My concern is that if I put through one large transaction on my CC
once every 3 months.
I'd like to provide an answer to just this concern. The accepted answer covers the real issue, the larger issue, that small swings are meaningless over time and you should just be aware before applying for credit.
As someone who likes to know the smallest of financial details, I began to monitor my score and found that if I wished to game the system, maximize my score, the real issue wasn't spending, it was payment timing.
In other words, I would make a large payment to credit the account the day before the bill was cut. I managed to pin our scores to 850 via this method, and when applying for a renewal of my HELOC, after retirement, was pleasantly surprised to hear the agent mumble "holy crap". Huh? She then said,"Oh, sorry, I'd just never seen a couple who both had 850 scores before."
That said, one of my cards changed banks, and while the billing cycle never changed, the reporting cycle did. The bill gets issued on the 15th, but the balance on the last day of the month is what started getting reported. One month of a huge drop in score, a lesson learned, and now I pay the card twice each month, on the date the payment is due, but again on the 30th to zero out the balance reported.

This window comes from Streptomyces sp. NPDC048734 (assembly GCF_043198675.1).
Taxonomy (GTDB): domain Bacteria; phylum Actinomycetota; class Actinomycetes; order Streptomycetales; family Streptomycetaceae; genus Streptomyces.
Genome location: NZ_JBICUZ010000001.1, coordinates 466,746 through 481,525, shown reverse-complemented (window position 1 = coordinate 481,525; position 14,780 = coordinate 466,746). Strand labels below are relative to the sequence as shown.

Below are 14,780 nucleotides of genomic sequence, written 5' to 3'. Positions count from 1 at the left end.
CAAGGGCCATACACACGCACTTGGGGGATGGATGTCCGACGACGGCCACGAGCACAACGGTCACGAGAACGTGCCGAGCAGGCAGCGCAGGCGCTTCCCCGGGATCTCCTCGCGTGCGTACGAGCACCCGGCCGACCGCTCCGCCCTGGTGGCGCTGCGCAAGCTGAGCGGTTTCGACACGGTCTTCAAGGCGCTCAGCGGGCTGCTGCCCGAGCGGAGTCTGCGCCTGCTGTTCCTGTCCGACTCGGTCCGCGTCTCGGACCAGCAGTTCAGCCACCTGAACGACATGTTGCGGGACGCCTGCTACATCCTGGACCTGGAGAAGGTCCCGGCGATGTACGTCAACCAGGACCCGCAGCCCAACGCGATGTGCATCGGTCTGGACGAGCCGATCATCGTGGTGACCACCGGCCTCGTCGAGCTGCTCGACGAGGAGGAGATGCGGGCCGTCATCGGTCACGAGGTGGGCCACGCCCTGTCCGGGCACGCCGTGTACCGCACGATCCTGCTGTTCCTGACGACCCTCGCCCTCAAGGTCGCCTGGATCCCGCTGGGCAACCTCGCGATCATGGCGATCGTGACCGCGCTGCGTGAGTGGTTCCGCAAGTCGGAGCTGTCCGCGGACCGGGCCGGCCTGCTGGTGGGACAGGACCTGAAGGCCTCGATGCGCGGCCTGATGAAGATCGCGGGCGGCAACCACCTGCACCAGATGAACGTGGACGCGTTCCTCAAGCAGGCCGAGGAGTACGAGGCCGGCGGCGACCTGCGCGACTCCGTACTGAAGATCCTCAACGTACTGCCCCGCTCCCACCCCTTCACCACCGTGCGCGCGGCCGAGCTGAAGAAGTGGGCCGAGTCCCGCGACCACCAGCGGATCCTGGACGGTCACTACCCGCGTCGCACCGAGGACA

All this effort is not needed for anyone who doesn't really care about those last few points. It's easy enough to get the reported balance to near zero ahead of an important event, again, as noted.
Note - there are free services that offer a simulated credit score, Credit Karma among them. It offers an easy way to see when your accounts last reported your activity. I get my FICO score from other sources, but while the score is more accurate, the supporting details are lacking. For those who are a bit obsessed, it takes a few sources of data to provide the whole picture.